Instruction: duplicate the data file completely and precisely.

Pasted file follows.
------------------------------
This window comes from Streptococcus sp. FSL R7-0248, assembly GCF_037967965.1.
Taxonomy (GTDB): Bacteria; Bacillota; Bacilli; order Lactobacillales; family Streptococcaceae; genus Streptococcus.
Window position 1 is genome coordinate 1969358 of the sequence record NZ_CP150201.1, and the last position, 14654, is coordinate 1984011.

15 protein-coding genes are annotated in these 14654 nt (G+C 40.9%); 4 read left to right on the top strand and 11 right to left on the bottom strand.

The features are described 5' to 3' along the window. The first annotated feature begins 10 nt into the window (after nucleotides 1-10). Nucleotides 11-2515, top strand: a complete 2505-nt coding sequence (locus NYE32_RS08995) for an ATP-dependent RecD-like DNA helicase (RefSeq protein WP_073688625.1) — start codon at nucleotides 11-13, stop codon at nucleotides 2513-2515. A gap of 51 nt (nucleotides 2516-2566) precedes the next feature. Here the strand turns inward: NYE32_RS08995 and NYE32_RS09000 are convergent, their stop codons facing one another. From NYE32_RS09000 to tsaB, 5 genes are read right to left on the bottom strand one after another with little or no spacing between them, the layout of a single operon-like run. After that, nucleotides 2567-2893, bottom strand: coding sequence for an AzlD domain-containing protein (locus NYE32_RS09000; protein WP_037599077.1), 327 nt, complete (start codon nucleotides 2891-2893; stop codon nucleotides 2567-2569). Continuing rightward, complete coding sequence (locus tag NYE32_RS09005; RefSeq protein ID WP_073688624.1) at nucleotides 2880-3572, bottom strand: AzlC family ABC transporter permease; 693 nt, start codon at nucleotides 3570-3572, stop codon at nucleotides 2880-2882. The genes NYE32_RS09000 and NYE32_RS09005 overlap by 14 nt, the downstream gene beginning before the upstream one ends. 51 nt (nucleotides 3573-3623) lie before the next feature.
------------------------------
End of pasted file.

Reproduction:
This window comes from Streptococcus sp. FSL R7-0248, assembly GCF_037967965.1.
Taxonomy (GTDB): Bacteria; Bacillota; Bacilli; order Lactobacillales; family Streptococcaceae; genus Streptococcus.
Window position 1 is genome coordinate 1969358 of the sequence record NZ_CP150201.1, and the last position, 14654, is coordinate 1984011.

15 protein-coding genes are annotated in these 14654 nt (G+C 40.9%); 4 read left to right on the top strand and 11 right to left on the bottom strand.

The features are described 5' to 3' along the window. The first annotated feature begins 10 nt into the window (after nucleotides 1-10). Nucleotides 11-2515, top strand: a complete 2505-nt coding sequence (locus NYE32_RS08995) for an ATP-dependent RecD-like DNA helicase (RefSeq protein WP_073688625.1) — start codon at nucleotides 11-13, stop codon at nucleotides 2513-2515. A gap of 51 nt (nucleotides 2516-2566) precedes the next feature. Here the strand turns inward: NYE32_RS08995 and NYE32_RS09000 are convergent, their stop codons facing one another. From NYE32_RS09000 to tsaB, 5 genes are read right to left on the bottom strand one after another with little or no spacing between them, the layout of a single operon-like run. After that, nucleotides 2567-2893, bottom strand: coding sequence for an AzlD domain-containing protein (locus NYE32_RS09000; protein WP_037599077.1), 327 nt, complete (start codon nucleotides 2891-2893; stop codon nucleotides 2567-2569). Continuing rightward, complete coding sequence (locus tag NYE32_RS09005; RefSeq protein ID WP_073688624.1) at nucleotides 2880-3572, bottom strand: AzlC family ABC transporter permease; 693 nt, start codon at nucleotides 3570-3572, stop codon at nucleotides 2880-2882. The genes NYE32_RS09000 and NYE32_RS09005 overlap by 14 nt, the downstream gene beginning before the upstream one ends. 51 nt (nucleotides 3573-3623) lie before the next feature.